Anne-Marie Slaughter:  I don’t think you can find solutions at the national level in the US, because people are so dug in. So you turn to local politics and work on real problems in real time in a way that may not affect more than your community – but that does directly affect your community. Through doing that, you find new bases for trust and new approaches that are beyond right and left. The idea that only markets or only governments will solve our problems is like drawing on  medieval theology to address the problems of the Renaissance or later. It just seems deeply anachronistic and it doesn’t speak to young people at all. So we don’t know what will replace our current models, and I don’t think we can figure it out in the realm of ideas – I think it has to come from real experimentation. It has to come from an interaction between ideas and experimentation. That’s what I’m laying out in the new practice of public problem solving. It’s an approach to problem solving that is much more interactive between government and citizens and top and bottom.  Government is learning how to experiment and civil society – social entrepreneurs – who are private sector actors with civic missions, and indeed some corporations who are civically minded, are looking for solutions through testing and experimentation.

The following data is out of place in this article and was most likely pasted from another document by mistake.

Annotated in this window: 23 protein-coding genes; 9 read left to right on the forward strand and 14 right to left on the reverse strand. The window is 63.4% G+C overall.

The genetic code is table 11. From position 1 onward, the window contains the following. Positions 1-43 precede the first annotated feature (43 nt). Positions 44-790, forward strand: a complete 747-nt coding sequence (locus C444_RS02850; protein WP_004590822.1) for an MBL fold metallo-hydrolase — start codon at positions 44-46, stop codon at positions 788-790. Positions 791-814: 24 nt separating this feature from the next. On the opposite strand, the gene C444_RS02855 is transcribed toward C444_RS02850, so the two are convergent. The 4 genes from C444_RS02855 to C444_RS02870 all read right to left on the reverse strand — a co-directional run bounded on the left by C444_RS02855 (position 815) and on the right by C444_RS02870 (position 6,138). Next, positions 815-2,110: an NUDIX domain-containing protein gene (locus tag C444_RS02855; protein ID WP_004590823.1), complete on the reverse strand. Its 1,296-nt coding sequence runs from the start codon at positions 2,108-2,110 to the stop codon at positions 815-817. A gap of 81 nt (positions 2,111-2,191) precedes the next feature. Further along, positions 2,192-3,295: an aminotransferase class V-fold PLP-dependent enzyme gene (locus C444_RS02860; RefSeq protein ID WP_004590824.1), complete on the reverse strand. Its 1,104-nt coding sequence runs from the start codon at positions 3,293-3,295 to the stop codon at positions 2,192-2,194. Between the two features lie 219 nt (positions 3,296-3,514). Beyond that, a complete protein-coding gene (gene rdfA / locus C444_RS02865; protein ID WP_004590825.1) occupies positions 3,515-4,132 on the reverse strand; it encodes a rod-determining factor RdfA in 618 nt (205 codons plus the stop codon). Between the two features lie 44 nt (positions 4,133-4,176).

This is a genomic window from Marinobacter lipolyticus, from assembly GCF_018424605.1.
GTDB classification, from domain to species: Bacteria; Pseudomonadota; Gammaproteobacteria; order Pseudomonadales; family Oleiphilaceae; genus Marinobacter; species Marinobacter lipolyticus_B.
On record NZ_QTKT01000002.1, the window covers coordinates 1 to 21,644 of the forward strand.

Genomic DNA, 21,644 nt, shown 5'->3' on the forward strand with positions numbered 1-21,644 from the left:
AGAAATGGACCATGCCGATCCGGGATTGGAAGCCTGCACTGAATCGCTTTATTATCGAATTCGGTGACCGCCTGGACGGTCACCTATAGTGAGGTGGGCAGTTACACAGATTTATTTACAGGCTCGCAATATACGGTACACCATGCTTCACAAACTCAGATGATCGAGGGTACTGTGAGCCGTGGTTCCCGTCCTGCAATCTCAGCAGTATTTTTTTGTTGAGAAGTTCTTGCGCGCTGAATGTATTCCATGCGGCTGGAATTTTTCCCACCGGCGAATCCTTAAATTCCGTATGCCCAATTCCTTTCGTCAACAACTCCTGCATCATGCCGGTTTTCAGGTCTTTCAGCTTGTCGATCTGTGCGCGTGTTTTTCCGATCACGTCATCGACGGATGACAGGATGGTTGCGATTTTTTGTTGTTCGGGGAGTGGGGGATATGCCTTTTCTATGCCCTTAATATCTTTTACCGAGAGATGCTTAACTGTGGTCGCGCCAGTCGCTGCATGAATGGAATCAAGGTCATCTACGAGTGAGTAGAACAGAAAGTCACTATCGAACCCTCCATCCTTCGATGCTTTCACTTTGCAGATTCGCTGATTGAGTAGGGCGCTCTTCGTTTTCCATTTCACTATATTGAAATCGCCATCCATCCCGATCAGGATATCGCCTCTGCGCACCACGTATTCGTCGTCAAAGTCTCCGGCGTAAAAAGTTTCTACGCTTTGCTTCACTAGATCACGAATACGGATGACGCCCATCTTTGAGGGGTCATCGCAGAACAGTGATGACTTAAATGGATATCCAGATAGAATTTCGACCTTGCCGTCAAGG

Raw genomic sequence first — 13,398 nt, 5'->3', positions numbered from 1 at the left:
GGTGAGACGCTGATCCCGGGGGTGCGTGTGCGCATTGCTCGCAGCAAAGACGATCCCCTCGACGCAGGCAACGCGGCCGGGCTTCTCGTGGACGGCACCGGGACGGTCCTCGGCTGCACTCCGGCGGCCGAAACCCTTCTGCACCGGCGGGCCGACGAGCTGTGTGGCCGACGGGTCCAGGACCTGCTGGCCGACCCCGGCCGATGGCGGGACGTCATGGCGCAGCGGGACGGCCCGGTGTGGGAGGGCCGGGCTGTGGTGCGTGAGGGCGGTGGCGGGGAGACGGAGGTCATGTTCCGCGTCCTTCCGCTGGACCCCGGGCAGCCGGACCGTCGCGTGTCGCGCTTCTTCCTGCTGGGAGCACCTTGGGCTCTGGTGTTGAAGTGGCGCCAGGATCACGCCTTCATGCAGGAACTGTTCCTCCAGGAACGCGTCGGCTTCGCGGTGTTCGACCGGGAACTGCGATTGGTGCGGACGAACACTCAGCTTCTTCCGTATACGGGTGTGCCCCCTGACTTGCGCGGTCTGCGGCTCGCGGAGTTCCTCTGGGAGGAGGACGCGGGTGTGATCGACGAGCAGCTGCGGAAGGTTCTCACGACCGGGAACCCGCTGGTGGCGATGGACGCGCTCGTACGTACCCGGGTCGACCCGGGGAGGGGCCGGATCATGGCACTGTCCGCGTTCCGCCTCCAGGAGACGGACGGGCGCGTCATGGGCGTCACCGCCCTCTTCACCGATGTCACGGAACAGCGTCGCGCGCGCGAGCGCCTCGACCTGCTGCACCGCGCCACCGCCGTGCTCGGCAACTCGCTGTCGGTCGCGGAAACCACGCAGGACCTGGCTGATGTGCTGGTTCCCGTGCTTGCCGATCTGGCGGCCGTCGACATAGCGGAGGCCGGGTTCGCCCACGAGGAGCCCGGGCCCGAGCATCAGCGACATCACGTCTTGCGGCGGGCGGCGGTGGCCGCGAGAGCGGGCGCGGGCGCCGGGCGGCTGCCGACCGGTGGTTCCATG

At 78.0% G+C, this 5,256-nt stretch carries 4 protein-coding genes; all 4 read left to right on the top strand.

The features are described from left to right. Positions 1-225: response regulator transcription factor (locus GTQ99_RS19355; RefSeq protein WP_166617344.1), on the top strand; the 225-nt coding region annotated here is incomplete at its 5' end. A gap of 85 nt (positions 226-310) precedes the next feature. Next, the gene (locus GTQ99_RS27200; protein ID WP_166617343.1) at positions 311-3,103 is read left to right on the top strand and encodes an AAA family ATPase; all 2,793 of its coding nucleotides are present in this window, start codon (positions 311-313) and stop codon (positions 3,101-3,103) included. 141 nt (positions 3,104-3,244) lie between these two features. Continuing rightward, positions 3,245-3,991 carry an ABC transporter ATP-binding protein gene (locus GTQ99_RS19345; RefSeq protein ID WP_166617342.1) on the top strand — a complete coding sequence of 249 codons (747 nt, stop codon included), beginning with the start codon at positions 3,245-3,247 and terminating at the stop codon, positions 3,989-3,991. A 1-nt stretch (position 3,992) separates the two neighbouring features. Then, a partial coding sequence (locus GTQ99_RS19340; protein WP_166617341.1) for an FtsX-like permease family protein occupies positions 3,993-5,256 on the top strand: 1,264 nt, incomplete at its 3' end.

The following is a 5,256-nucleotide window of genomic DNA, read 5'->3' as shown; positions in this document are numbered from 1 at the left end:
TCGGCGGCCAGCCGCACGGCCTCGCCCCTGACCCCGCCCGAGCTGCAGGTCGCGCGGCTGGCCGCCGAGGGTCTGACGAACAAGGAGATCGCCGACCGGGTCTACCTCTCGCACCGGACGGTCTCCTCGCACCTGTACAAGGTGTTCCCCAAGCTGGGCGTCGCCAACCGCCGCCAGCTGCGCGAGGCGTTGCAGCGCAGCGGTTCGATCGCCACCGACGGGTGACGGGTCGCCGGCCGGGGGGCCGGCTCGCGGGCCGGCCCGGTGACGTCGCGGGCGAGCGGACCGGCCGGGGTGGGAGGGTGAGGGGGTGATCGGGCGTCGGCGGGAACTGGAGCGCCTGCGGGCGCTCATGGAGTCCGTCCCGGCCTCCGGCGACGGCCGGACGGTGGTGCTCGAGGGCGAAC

About Anne-Marie Slaughter

  • Anne-Marie Slaughter is currently the President and CEO of New America, a think tank and civic enterprise with offices in Washington and New York. She is also the Bert G. Kerstetter ‘66 University Professor Emerita of Politics and International Affairs at Princeton University. From 2009–2011 she served as director of Policy Planning for the United States Department of State, the first woman to hold that position. Prior to her government service, Slaughter was the Dean of Princeton’s Woodrow Wilson School of Public and International Affairs from 2002–2009 and the J. Sinclair Armstrong Professor of International, Foreign, and Comparative Law at Harvard Law School from 1994-2002.